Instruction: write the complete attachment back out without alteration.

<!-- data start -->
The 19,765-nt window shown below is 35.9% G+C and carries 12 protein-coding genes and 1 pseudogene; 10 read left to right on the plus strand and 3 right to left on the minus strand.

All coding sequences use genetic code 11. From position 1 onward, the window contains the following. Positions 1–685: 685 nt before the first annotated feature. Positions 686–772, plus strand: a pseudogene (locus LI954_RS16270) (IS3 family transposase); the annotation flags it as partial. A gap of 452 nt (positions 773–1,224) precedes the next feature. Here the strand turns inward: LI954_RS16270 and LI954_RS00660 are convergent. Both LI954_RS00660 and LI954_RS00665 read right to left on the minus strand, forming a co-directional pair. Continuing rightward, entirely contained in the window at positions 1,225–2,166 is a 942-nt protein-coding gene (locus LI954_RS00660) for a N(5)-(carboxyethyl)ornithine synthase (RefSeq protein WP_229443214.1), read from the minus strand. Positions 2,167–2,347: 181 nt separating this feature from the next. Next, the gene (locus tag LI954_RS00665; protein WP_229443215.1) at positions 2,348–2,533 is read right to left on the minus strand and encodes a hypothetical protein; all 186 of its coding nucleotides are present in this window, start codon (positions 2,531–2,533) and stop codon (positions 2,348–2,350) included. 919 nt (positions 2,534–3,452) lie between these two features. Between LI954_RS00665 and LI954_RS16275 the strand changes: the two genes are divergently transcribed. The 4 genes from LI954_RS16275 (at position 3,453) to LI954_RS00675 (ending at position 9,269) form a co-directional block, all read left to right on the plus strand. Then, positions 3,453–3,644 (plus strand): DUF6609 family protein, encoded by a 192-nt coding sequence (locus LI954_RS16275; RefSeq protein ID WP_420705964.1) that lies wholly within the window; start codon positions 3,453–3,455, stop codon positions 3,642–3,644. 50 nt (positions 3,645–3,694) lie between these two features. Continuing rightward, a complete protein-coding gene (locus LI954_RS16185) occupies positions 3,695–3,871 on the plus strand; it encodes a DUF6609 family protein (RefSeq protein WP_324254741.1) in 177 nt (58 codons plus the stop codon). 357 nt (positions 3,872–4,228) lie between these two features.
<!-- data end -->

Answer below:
The 19,765-nt window shown below is 35.9% G+C and carries 12 protein-coding genes and 1 pseudogene; 10 read left to right on the plus strand and 3 right to left on the minus strand.

All coding sequences use genetic code 11. From position 1 onward, the window contains the following. Positions 1–685: 685 nt before the first annotated feature. Positions 686–772, plus strand: a pseudogene (locus LI954_RS16270) (IS3 family transposase); the annotation flags it as partial. A gap of 452 nt (positions 773–1,224) precedes the next feature. Here the strand turns inward: LI954_RS16270 and LI954_RS00660 are convergent. Both LI954_RS00660 and LI954_RS00665 read right to left on the minus strand, forming a co-directional pair. Continuing rightward, entirely contained in the window at positions 1,225–2,166 is a 942-nt protein-coding gene (locus LI954_RS00660) for a N(5)-(carboxyethyl)ornithine synthase (RefSeq protein WP_229443214.1), read from the minus strand. Positions 2,167–2,347: 181 nt separating this feature from the next. Next, the gene (locus tag LI954_RS00665; protein WP_229443215.1) at positions 2,348–2,533 is read right to left on the minus strand and encodes a hypothetical protein; all 186 of its coding nucleotides are present in this window, start codon (positions 2,531–2,533) and stop codon (positions 2,348–2,350) included. 919 nt (positions 2,534–3,452) lie between these two features. Between LI954_RS00665 and LI954_RS16275 the strand changes: the two genes are divergently transcribed. The 4 genes from LI954_RS16275 (at position 3,453) to LI954_RS00675 (ending at position 9,269) form a co-directional block, all read left to right on the plus strand. Then, positions 3,453–3,644 (plus strand): DUF6609 family protein, encoded by a 192-nt coding sequence (locus LI954_RS16275; RefSeq protein ID WP_420705964.1) that lies wholly within the window; start codon positions 3,453–3,455, stop codon positions 3,642–3,644. 50 nt (positions 3,645–3,694) lie between these two features. Continuing rightward, a complete protein-coding gene (locus LI954_RS16185) occupies positions 3,695–3,871 on the plus strand; it encodes a DUF6609 family protein (RefSeq protein WP_324254741.1) in 177 nt (58 codons plus the stop codon). 357 nt (positions 3,872–4,228) lie between these two features.